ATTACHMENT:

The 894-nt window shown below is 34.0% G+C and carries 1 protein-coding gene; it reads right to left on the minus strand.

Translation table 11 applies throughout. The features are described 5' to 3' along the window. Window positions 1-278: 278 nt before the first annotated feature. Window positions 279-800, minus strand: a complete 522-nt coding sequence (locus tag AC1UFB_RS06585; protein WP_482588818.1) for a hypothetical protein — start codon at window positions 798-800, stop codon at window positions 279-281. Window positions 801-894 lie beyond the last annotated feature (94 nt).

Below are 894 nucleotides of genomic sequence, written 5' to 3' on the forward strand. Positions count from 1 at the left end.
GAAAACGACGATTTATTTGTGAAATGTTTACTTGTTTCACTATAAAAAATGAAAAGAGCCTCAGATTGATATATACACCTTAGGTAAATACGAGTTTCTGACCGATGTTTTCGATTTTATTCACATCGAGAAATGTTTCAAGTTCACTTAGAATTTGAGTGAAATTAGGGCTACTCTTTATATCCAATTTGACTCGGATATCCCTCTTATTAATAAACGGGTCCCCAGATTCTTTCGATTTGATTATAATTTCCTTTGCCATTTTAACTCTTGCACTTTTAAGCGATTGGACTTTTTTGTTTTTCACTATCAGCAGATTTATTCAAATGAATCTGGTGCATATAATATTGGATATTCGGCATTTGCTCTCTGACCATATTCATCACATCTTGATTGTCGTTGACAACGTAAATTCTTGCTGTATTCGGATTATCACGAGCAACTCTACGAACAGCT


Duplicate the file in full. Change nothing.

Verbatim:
The 894-nt window shown below is 34.0% G+C and carries 1 protein-coding gene; it reads right to left on the minus strand.

Translation table 11 applies throughout. The features are described 5' to 3' along the window. Window positions 1-278: 278 nt before the first annotated feature. Window positions 279-800, minus strand: a complete 522-nt coding sequence (locus tag AC1UFB_RS06585; protein WP_482588818.1) for a hypothetical protein — start codon at window positions 798-800, stop codon at window positions 279-281. Window positions 801-894 lie beyond the last annotated feature (94 nt).

Below are 894 nucleotides of genomic sequence, written 5' to 3' on the forward strand. Positions count from 1 at the left end.
GAAAACGACGATTTATTTGTGAAATGTTTACTTGTTTCACTATAAAAAATGAAAAGAGCCTCAGATTGATATATACACCTTAGGTAAATACGAGTTTCTGACCGATGTTTTCGATTTTATTCACATCGAGAAATGTTTCAAGTTCACTTAGAATTTGAGTGAAATTAGGGCTACTCTTTATATCCAATTTGACTCGGATATCCCTCTTATTAATAAACGGGTCCCCAGATTCTTTCGATTTGATTATAATTTCCTTTGCCATTTTAACTCTTGCACTTTTAAGCGATTGGACTTTTTTGTTTTTCACTATCAGCAGATTTATTCAAATGAATCTGGTGCATATAATATTGGATATTCGGCATTTGCTCTCTGACCATATTCATCACATCTTGATTGTCGTTGACAACGTAAATTCTTGCTGTATTCGGATTATCACGAGCAACTCTACGAACAGCT